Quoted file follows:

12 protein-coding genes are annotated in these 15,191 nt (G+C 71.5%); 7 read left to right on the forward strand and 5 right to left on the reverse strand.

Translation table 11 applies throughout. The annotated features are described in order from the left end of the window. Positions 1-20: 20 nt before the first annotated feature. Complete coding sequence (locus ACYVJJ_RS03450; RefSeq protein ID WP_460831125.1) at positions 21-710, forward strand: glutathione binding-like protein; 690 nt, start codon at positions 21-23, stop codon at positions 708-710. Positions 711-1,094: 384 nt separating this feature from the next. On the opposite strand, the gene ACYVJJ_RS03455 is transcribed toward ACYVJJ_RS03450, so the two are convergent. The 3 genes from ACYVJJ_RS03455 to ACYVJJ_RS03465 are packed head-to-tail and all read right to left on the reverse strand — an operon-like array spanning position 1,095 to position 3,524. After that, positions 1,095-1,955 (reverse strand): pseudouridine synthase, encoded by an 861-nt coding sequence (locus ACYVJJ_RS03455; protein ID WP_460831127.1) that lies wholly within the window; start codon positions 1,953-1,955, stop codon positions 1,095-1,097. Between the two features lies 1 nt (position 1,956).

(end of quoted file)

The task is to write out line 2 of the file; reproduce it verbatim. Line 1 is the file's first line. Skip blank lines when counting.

Translation table 11 applies throughout. The annotated features are described in order from the left end of the window. Positions 1-20: 20 nt before the first annotated feature. Complete coding sequence (locus ACYVJJ_RS03450; RefSeq protein ID WP_460831125.1) at positions 21-710, forward strand: glutathione binding-like protein; 690 nt, start codon at positions 21-23, stop codon at positions 708-710. Positions 711-1,094: 384 nt separating this feature from the next. On the opposite strand, the gene ACYVJJ_RS03455 is transcribed toward ACYVJJ_RS03450, so the two are convergent. The 3 genes from ACYVJJ_RS03455 to ACYVJJ_RS03465 are packed head-to-tail and all read right to left on the reverse strand — an operon-like array spanning position 1,095 to position 3,524. After that, positions 1,095-1,955 (reverse strand): pseudouridine synthase, encoded by an 861-nt coding sequence (locus ACYVJJ_RS03455; protein ID WP_460831127.1) that lies wholly within the window; start codon positions 1,953-1,955, stop codon positions 1,095-1,097. Between the two features lies 1 nt (position 1,956).